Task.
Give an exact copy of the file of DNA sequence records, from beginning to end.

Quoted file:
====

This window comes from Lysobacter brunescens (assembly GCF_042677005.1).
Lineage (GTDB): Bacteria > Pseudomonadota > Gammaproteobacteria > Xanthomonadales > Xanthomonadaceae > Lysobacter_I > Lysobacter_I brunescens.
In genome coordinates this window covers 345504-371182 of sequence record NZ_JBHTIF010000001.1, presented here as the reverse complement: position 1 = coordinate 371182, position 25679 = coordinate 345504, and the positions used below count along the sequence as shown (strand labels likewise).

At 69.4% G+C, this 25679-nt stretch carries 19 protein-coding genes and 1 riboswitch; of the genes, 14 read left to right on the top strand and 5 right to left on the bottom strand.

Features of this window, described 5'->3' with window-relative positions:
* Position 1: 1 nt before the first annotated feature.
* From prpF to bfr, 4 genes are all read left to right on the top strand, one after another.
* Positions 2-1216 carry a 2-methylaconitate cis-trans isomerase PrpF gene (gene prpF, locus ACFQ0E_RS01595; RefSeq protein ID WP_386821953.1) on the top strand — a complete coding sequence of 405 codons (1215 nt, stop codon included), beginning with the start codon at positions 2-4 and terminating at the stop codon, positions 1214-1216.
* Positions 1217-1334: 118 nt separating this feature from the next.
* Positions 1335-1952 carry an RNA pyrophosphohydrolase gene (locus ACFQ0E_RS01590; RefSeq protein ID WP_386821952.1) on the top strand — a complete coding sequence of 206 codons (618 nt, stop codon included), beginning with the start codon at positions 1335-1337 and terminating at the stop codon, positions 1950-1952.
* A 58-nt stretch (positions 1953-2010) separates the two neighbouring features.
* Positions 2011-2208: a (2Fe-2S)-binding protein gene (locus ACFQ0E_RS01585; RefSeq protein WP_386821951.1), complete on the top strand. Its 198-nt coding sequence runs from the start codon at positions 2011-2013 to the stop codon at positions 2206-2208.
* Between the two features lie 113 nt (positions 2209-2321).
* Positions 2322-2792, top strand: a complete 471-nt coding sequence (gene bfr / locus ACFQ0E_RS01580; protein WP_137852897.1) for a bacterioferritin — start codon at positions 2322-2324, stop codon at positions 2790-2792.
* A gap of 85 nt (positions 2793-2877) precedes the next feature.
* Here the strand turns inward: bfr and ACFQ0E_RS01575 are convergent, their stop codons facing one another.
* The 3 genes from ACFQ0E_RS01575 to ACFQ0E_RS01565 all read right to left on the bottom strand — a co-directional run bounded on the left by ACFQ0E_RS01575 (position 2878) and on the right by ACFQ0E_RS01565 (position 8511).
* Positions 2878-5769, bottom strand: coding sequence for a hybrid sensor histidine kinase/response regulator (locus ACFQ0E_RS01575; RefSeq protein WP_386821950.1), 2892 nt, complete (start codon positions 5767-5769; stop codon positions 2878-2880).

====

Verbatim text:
This window comes from Lysobacter brunescens (assembly GCF_042677005.1).
Lineage (GTDB): Bacteria > Pseudomonadota > Gammaproteobacteria > Xanthomonadales > Xanthomonadaceae > Lysobacter_I > Lysobacter_I brunescens.
In genome coordinates this window covers 345504-371182 of sequence record NZ_JBHTIF010000001.1, presented here as the reverse complement: position 1 = coordinate 371182, position 25679 = coordinate 345504, and the positions used below count along the sequence as shown (strand labels likewise).

At 69.4% G+C, this 25679-nt stretch carries 19 protein-coding genes and 1 riboswitch; of the genes, 14 read left to right on the top strand and 5 right to left on the bottom strand.

Features of this window, described 5'->3' with window-relative positions:
* Position 1: 1 nt before the first annotated feature.
* From prpF to bfr, 4 genes are all read left to right on the top strand, one after another.
* Positions 2-1216 carry a 2-methylaconitate cis-trans isomerase PrpF gene (gene prpF, locus ACFQ0E_RS01595; RefSeq protein ID WP_386821953.1) on the top strand — a complete coding sequence of 405 codons (1215 nt, stop codon included), beginning with the start codon at positions 2-4 and terminating at the stop codon, positions 1214-1216.
* Positions 1217-1334: 118 nt separating this feature from the next.
* Positions 1335-1952 carry an RNA pyrophosphohydrolase gene (locus ACFQ0E_RS01590; RefSeq protein ID WP_386821952.1) on the top strand — a complete coding sequence of 206 codons (618 nt, stop codon included), beginning with the start codon at positions 1335-1337 and terminating at the stop codon, positions 1950-1952.
* A 58-nt stretch (positions 1953-2010) separates the two neighbouring features.
* Positions 2011-2208: a (2Fe-2S)-binding protein gene (locus ACFQ0E_RS01585; RefSeq protein WP_386821951.1), complete on the top strand. Its 198-nt coding sequence runs from the start codon at positions 2011-2013 to the stop codon at positions 2206-2208.
* Between the two features lie 113 nt (positions 2209-2321).
* Positions 2322-2792, top strand: a complete 471-nt coding sequence (gene bfr / locus ACFQ0E_RS01580; protein WP_137852897.1) for a bacterioferritin — start codon at positions 2322-2324, stop codon at positions 2790-2792.
* A gap of 85 nt (positions 2793-2877) precedes the next feature.
* Here the strand turns inward: bfr and ACFQ0E_RS01575 are convergent, their stop codons facing one another.
* The 3 genes from ACFQ0E_RS01575 to ACFQ0E_RS01565 all read right to left on the bottom strand — a co-directional run bounded on the left by ACFQ0E_RS01575 (position 2878) and on the right by ACFQ0E_RS01565 (position 8511).
* Positions 2878-5769, bottom strand: coding sequence for a hybrid sensor histidine kinase/response regulator (locus ACFQ0E_RS01575; RefSeq protein WP_386821950.1), 2892 nt, complete (start codon positions 5767-5769; stop codon positions 2878-2880).